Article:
Hansen agrees. While reducing antibiotic use in the beef and pork industries presents different challenges than it does in chicken because cattle and swine live longer and have more exposure to stress and infection risks, Hansen notes that other countries—particularly Denmark and the Netherlands, which have seen significant declines in antibiotic use in pigs—have found ways to use fewer antibiotics in these animals.

"We don't have any more disease than they do in other parts of the world," she said. "It comes down to market forces and political will."

Wellington said the increase is further evidence that the FDA needs to move faster to set limits on how long medically important antibiotics can be used to prevent or treat disease in food-producing animals. Currently, according to the group Keep Antibiotics Working, almost 40% of medically important antibiotics approved for use in food animals have no duration limit. US PIRG is recommending that the limit be set at 21 days.

"That is a reasonable benchmark to ensure that we are giving as little opportunity to bacteria that are resistant to the drugs to flourish in those conditions," he said. 

The FDA has said that it's currently gathering information on duration limits and that it intends to develop and implement a strategy to ensure that all medically important antibiotics are labeled with "an appropriately targeted duration of use."

Preventive use remains an issue

Wellington also argues that the FDA needs to go a step further and restrict the use of medically important antibiotics on US farms to treating sick animals or controlling a verified disease outbreak. The agency currently allows farmers to use medically important antibiotics in feed and water to prevent disease in healthy animals, a common practice that Wellington says is used to protect against diseases that are brought on by "unsanitary, overcrowded, and stressful living conditions."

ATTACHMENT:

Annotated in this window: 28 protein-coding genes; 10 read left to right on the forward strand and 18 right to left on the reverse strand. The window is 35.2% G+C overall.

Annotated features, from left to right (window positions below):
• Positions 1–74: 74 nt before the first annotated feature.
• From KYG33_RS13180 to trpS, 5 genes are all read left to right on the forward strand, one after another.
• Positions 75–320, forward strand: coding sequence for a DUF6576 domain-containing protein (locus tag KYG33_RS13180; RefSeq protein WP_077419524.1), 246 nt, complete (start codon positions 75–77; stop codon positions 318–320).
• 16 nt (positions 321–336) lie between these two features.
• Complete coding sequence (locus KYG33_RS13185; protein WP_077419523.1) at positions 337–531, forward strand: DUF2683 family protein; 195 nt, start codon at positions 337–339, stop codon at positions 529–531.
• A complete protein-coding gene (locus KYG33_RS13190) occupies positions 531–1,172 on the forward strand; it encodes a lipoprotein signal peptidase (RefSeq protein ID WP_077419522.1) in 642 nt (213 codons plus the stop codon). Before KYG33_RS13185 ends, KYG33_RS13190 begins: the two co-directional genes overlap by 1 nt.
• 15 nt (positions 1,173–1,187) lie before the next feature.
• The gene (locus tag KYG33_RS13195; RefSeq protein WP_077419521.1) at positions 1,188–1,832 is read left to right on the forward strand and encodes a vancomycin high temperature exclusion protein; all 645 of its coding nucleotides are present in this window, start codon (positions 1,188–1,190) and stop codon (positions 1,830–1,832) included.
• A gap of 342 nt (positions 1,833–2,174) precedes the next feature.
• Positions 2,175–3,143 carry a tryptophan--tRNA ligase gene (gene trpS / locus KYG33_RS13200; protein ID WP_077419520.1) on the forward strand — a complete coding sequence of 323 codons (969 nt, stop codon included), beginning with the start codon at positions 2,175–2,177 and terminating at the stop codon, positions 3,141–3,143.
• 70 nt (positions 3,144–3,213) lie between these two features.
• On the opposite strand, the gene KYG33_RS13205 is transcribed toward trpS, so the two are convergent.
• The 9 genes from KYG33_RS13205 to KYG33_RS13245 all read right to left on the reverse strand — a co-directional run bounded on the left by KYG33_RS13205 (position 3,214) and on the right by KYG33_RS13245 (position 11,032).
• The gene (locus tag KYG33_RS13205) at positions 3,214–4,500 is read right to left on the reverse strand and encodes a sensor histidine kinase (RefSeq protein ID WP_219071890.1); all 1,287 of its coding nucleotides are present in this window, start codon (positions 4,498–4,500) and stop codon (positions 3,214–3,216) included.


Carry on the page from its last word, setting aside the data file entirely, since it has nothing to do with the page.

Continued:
The World Health Organization (WHO), along with many infectious disease and antibiotic-resistance experts, has said that the practice of using medically important antibiotics for disease prevention contributes to the emergence of antibiotic resistant pathogens and should end.

But the FDA considers using antibiotics for disease prevention to be "necessary and judicious," and so far has not indicated that it has any plans to restrict antibiotic use to treatment. And the US Department of Agriculture openly disputed the WHO recommendation when it was issued in 2017, arguing that it wasn't supported by sound science.

Hansen says that if the FDA did put restrictions on preventive use of medically important antibiotics, other countries would likely follow.

"If we're really serious about trying to decrease antibiotic resistance…the US has to be one of the leaders, and not one of the laggers, in that fight" Hansen said. "So far, we have not been a leader."

The report comes less than a month after the Centers for Disease Control and Prevention (CDC) issued a report estimating that antibiotic-resistant bacteria cause more than 2.8 million infections and 35,000 deaths a year.

"At a time when the CDC is now estimating 1 person dies every 15 minutes from drug-resistant infections, we need to do everything we can to reduce antibiotic use, and a lot of that is going to have come down to how we raise meat in this country," Wellington said.

See also:

Dec 10 FDA 2018 summary report